Northern Ireland

'Bedroom tax': Minister unveils £23m welfare scheme extension

Michelle O'Neill and Deirdre Hargey
Image caption Michelle O'Neill and Deirdre Hargey announced the proposals at Stormont on Monday

Plans for an extension of welfare mitigations to the so-called bedroom tax have been announced by the minister for communities.

The scheme currently provides financial support to people who would otherwise have faced welfare cuts.

But it was due to run out on 31 March.

About 38,000 households in Northern Ireland are in receipt of supplementary payments, which protect them from the tax, the Department for Communities said.

The minister Deirdre Hargey said the proposal would cost £23m per annum.

"We have a responsibility to protect the poorest and most vulnerable in society," said Ms Hargey.

She said the executive agreed her recommendation on Monday.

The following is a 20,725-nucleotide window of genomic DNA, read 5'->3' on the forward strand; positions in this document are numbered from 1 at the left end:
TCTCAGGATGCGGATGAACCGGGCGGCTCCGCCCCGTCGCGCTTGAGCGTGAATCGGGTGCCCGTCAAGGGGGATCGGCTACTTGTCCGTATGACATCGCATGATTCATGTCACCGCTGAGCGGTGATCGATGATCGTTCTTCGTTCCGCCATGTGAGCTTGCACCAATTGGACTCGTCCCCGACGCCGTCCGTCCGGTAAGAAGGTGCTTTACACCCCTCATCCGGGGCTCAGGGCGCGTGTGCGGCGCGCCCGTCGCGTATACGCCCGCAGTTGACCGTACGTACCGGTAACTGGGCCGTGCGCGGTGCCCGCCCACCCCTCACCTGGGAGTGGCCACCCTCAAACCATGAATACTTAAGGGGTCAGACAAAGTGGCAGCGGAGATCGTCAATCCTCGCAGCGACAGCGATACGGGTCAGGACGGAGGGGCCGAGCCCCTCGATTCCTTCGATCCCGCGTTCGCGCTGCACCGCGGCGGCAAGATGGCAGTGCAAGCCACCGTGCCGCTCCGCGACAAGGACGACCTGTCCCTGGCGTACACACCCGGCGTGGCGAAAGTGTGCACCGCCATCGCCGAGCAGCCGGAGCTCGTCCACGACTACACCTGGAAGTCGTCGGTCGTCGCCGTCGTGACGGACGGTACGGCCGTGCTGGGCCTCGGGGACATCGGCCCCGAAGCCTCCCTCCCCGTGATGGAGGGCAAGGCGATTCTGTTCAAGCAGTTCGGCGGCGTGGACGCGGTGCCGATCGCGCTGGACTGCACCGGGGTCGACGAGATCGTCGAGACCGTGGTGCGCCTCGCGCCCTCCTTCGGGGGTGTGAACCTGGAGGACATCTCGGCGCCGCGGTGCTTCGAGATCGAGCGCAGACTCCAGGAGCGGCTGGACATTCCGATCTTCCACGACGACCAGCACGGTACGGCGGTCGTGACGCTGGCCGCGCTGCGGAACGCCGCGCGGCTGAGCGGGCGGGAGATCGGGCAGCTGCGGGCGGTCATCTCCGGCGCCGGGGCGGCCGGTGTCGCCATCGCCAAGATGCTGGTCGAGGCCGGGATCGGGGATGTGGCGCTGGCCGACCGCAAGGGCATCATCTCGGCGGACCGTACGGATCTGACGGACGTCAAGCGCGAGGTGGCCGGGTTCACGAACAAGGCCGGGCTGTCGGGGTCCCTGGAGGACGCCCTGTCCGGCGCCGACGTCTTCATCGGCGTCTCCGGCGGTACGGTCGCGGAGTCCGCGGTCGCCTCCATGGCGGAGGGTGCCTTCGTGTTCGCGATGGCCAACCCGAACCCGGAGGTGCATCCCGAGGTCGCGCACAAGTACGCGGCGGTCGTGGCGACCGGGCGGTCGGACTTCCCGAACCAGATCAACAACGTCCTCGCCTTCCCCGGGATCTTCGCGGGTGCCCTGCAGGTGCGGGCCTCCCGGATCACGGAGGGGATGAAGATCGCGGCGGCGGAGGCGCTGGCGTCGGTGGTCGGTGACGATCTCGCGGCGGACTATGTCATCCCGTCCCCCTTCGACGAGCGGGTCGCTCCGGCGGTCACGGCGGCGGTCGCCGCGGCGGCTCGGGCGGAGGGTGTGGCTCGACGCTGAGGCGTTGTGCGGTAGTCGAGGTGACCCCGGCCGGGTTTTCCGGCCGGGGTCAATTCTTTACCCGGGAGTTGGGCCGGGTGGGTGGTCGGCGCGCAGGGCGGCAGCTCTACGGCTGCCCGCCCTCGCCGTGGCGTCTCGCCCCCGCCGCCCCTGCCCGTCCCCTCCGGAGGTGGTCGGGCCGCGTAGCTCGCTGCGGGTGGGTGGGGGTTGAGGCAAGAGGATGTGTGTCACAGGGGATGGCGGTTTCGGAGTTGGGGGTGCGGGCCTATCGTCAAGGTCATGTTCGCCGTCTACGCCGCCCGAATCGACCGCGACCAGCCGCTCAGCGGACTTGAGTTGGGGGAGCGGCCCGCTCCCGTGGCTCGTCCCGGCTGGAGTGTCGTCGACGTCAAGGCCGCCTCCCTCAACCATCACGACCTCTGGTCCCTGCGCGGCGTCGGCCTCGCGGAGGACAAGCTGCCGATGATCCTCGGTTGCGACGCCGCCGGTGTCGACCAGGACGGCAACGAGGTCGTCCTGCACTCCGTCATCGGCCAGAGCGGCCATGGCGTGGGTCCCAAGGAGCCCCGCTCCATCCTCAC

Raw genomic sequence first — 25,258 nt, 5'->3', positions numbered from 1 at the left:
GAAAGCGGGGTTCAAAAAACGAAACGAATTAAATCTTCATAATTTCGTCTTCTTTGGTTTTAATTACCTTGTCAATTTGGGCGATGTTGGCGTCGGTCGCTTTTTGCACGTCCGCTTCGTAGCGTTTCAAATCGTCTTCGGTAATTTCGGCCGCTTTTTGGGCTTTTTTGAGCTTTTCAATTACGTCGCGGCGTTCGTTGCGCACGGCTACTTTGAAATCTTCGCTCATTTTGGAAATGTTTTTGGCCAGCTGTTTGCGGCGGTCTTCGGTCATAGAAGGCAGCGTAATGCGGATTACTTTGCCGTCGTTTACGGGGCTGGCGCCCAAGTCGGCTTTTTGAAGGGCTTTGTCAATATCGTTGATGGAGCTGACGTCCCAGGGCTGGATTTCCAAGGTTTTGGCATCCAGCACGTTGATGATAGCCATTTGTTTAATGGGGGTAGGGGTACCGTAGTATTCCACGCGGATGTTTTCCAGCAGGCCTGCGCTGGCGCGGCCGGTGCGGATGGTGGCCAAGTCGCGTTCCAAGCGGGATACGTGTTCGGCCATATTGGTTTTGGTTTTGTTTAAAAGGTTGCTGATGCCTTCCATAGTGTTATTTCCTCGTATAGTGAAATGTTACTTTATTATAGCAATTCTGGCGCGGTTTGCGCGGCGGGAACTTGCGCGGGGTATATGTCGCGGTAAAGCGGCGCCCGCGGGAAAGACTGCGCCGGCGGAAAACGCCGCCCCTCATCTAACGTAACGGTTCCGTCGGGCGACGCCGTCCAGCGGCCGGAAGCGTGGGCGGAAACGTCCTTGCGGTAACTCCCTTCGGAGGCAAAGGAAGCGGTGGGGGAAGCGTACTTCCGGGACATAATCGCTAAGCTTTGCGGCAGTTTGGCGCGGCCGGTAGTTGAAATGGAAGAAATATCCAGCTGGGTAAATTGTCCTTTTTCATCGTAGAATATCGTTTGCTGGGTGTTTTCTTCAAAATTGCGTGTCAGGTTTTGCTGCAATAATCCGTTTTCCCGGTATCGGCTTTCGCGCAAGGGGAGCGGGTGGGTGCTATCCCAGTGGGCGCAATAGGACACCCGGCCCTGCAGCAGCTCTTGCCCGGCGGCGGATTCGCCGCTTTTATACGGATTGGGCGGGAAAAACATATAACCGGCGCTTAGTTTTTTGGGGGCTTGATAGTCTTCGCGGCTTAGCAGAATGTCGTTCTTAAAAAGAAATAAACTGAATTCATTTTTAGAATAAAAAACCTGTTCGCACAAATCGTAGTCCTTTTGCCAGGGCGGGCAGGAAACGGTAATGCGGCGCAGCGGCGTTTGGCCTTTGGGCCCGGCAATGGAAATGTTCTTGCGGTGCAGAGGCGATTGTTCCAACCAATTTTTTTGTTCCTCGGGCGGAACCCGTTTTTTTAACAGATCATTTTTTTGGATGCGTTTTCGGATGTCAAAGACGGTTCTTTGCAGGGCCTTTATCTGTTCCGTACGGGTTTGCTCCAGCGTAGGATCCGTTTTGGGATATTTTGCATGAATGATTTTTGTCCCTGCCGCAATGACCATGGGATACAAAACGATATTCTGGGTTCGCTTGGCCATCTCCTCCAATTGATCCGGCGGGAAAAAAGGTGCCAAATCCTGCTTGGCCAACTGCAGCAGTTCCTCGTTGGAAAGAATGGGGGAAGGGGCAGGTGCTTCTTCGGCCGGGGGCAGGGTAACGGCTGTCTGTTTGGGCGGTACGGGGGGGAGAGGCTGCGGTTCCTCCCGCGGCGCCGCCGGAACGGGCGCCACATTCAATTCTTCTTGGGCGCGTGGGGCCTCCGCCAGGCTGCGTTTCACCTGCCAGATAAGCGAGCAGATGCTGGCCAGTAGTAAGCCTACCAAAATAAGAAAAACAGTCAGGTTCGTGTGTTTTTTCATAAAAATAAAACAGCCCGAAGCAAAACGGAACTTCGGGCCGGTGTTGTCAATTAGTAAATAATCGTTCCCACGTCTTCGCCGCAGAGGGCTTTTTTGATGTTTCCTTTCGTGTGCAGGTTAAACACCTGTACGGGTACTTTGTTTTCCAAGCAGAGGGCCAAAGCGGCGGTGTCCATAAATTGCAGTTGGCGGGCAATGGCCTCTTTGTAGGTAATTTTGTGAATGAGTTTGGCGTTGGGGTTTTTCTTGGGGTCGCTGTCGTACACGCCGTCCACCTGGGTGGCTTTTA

'Protecting the disadvantaged'

It was first outlined in New Decade, New Approach - the deal that restored devolution after three years of political deadlock in Northern Ireland.

"A society is judged on how we protect the most disadvantaged," she added.

"I am a minister who will fight to protect those families living in poverty; low-income families, single-parent families, those with disabilities and children and young people. I am working hard to target resources towards those most in need."

She said there were other mitigations "which need to be looked at" and she will be working with stakeholders "in moving forward with that important piece of work".

If you are reading this page on the BBC News app, you will need to visit the mobile version of the BBC website to submit your question on this topic.

Related Topics

More on this story